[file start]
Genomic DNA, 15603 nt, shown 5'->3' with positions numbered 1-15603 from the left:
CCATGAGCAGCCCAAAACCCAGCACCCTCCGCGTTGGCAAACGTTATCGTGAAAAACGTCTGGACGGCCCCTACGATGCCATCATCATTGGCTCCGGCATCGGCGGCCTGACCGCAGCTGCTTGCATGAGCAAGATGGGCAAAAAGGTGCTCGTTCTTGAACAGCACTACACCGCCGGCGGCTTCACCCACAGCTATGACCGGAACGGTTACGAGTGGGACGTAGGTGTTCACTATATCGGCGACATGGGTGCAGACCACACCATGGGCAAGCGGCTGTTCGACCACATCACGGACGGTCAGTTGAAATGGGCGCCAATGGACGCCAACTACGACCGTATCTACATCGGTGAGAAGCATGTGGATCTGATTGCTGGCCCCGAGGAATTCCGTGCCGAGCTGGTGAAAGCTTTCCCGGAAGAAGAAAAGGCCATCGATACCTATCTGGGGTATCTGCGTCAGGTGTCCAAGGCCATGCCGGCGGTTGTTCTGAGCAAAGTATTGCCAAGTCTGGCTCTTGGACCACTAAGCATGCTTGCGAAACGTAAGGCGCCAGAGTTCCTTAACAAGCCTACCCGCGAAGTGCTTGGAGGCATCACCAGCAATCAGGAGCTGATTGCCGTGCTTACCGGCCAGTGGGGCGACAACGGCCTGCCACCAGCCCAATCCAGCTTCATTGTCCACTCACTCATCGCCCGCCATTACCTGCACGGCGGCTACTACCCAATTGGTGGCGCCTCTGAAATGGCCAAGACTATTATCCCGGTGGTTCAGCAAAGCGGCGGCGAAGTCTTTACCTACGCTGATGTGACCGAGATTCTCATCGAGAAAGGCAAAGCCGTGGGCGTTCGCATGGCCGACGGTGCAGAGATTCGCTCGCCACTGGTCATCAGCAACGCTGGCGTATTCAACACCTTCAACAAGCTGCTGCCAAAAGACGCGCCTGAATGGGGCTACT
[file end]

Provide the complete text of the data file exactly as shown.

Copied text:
Genomic DNA, 15603 nt, shown 5'->3' with positions numbered 1-15603 from the left:
CCATGAGCAGCCCAAAACCCAGCACCCTCCGCGTTGGCAAACGTTATCGTGAAAAACGTCTGGACGGCCCCTACGATGCCATCATCATTGGCTCCGGCATCGGCGGCCTGACCGCAGCTGCTTGCATGAGCAAGATGGGCAAAAAGGTGCTCGTTCTTGAACAGCACTACACCGCCGGCGGCTTCACCCACAGCTATGACCGGAACGGTTACGAGTGGGACGTAGGTGTTCACTATATCGGCGACATGGGTGCAGACCACACCATGGGCAAGCGGCTGTTCGACCACATCACGGACGGTCAGTTGAAATGGGCGCCAATGGACGCCAACTACGACCGTATCTACATCGGTGAGAAGCATGTGGATCTGATTGCTGGCCCCGAGGAATTCCGTGCCGAGCTGGTGAAAGCTTTCCCGGAAGAAGAAAAGGCCATCGATACCTATCTGGGGTATCTGCGTCAGGTGTCCAAGGCCATGCCGGCGGTTGTTCTGAGCAAAGTATTGCCAAGTCTGGCTCTTGGACCACTAAGCATGCTTGCGAAACGTAAGGCGCCAGAGTTCCTTAACAAGCCTACCCGCGAAGTGCTTGGAGGCATCACCAGCAATCAGGAGCTGATTGCCGTGCTTACCGGCCAGTGGGGCGACAACGGCCTGCCACCAGCCCAATCCAGCTTCATTGTCCACTCACTCATCGCCCGCCATTACCTGCACGGCGGCTACTACCCAATTGGTGGCGCCTCTGAAATGGCCAAGACTATTATCCCGGTGGTTCAGCAAAGCGGCGGCGAAGTCTTTACCTACGCTGATGTGACCGAGATTCTCATCGAGAAAGGCAAAGCCGTGGGCGTTCGCATGGCCGACGGTGCAGAGATTCGCTCGCCACTGGTCATCAGCAACGCTGGCGTATTCAACACCTTCAACAAGCTGCTGCCAAAAGACGCGCCTGAATGGGGCTACT